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Tuesday, May 26, 2020

Boosting immunity

Combating coronavirus requires getting basics right, creating awareness, investing in public health infrastructure.

By: Editorial | Updated: March 4, 2020 10:17:48 am
PM Narendra Modi on coronavirus infection, public health infrastructure, COVID-19, indian express editorial, indian express news With more than 3,000 recorded deaths, the number of fatalities from the coronavirus outbreak has surpassed the toll of the 2002-2003 SARS outbreak, which also originated in China.

Even as China’s COVID-19 caseload wanes, the coronavirus has spread to at least 70 other countries. Two new infections were reported in India this week — in Delhi and Hyderabad — taking the total number of those afflicted by the virus to five. These patients seem to have contracted the flu outside the country of its origin — the patient from Delhi had traveled to Italy, one of the hardest hit by COVID-19, while the one in Hyderabad had returned last week from Dubai where 19 coronavirus cases have been reported. The country’s health officials are taking precautions to make sure that these patients do not pass on the infection to others. The government has also extended the screening of passengers to those arriving in India from Italy and Iran. Prime Minister Narendra Modi has tweeted that there is no need to panic. It is up to the country’s public health authorities to translate this message into action.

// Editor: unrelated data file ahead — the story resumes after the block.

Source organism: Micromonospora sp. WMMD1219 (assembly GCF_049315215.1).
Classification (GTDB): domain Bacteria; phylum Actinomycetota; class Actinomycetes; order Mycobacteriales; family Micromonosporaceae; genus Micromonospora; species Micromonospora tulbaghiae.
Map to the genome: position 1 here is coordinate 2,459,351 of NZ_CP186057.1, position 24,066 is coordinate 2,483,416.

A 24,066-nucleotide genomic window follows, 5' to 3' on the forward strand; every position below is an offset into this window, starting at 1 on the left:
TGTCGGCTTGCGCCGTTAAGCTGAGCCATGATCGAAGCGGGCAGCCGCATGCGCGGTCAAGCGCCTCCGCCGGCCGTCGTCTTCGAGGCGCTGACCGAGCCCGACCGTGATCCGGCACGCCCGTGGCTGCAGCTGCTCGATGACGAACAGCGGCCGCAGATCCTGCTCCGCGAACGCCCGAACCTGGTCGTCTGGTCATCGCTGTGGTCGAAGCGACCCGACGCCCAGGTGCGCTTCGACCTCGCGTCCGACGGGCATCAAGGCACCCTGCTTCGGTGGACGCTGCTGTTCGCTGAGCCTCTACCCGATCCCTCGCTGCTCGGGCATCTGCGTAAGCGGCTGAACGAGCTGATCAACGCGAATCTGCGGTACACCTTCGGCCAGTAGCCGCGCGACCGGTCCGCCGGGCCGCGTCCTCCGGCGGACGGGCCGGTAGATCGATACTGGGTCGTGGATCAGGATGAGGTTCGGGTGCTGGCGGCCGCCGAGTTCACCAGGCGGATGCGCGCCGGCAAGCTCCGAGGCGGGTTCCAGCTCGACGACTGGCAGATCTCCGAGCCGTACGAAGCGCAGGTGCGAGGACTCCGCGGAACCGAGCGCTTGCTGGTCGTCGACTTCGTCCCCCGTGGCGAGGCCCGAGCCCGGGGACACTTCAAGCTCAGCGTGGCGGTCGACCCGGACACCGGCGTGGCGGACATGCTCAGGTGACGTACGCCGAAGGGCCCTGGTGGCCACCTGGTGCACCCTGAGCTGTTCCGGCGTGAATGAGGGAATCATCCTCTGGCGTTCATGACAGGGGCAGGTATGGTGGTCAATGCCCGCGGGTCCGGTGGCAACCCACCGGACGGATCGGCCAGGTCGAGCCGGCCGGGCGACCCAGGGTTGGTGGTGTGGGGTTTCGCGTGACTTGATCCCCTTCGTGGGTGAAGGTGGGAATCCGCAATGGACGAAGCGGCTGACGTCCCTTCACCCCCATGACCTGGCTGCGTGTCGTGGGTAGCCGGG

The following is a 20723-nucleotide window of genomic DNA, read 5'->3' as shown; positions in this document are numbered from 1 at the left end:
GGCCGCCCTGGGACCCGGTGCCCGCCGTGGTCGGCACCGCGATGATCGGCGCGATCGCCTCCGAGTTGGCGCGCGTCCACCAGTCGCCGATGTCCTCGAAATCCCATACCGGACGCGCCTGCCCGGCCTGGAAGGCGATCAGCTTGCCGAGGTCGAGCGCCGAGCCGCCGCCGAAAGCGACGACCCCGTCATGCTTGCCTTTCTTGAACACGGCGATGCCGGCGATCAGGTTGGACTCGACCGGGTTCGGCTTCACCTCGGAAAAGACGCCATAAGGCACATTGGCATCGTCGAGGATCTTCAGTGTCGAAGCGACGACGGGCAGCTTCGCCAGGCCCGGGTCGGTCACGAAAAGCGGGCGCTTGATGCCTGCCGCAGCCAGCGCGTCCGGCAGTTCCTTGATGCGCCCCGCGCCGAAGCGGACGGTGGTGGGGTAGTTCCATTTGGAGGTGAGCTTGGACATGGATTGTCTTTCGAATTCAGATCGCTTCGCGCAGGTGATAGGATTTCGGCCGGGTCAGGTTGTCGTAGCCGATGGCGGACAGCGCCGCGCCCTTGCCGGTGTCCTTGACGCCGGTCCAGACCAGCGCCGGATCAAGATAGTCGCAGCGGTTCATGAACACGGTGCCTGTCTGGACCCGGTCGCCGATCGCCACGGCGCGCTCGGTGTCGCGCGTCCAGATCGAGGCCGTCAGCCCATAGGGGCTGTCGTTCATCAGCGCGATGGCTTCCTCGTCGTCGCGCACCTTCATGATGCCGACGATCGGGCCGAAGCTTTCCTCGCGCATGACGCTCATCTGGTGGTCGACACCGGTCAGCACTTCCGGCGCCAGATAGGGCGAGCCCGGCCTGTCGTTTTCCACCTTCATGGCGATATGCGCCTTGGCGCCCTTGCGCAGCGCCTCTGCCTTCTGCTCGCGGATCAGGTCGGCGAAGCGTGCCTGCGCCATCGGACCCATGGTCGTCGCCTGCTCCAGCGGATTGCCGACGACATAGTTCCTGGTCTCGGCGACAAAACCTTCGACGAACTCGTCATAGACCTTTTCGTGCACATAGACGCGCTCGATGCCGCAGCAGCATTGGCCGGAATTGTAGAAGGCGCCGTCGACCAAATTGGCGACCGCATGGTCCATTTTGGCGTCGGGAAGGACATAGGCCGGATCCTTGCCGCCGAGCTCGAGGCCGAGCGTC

With more than 3,000 recorded deaths, the number of fatalities from the coronavirus outbreak has surpassed the toll of the 2002-2003 SARS outbreak, which also originated in China. Ipso facto, this is no cause for worry. SARS killed about 9 per cent of those it infected — nearly 800 people worldwide. In contrast, the fatality rate of COVID-19 is less than 2 per cent. The virus is a public health challenge because it is highly infectious. The symptoms of an infection are usually similar to the common cold and they take about two weeks to manifest. Mostly, the symptoms go away on their own. But in those with a weakened immune system, the elderly or infants, COVID-19 could cause more serious respiratory tract illness like pneumonia or bronchitis. In such cases, treatment relies on the basics of medicine — providing patients breathing support until their immune system can fight off the virus. In extreme cases, treatment also includes care to support vital organs. At present, there is no vaccine or antidote to the virus — awareness is the best way to guard against it. It is imperative, therefore, that health authorities issue messages laying out the character of the disease, its health risks and also issue practical advisories on travel and sanitation.

The country’s first coronavirus cases were detected in Kerala, more than a month ago. The three patients who had visited China are reportedly free of the disease now. The state’s experience in dealing with the Nipah virus about a year ago came in handy — it showed the merits of isolating carriers of the disease. Kerala, of course, has a public health infrastructure that many states in the country cannot match. Given the frequency of viral pandemics, the salience of such infrastructure cannot be overstressed.

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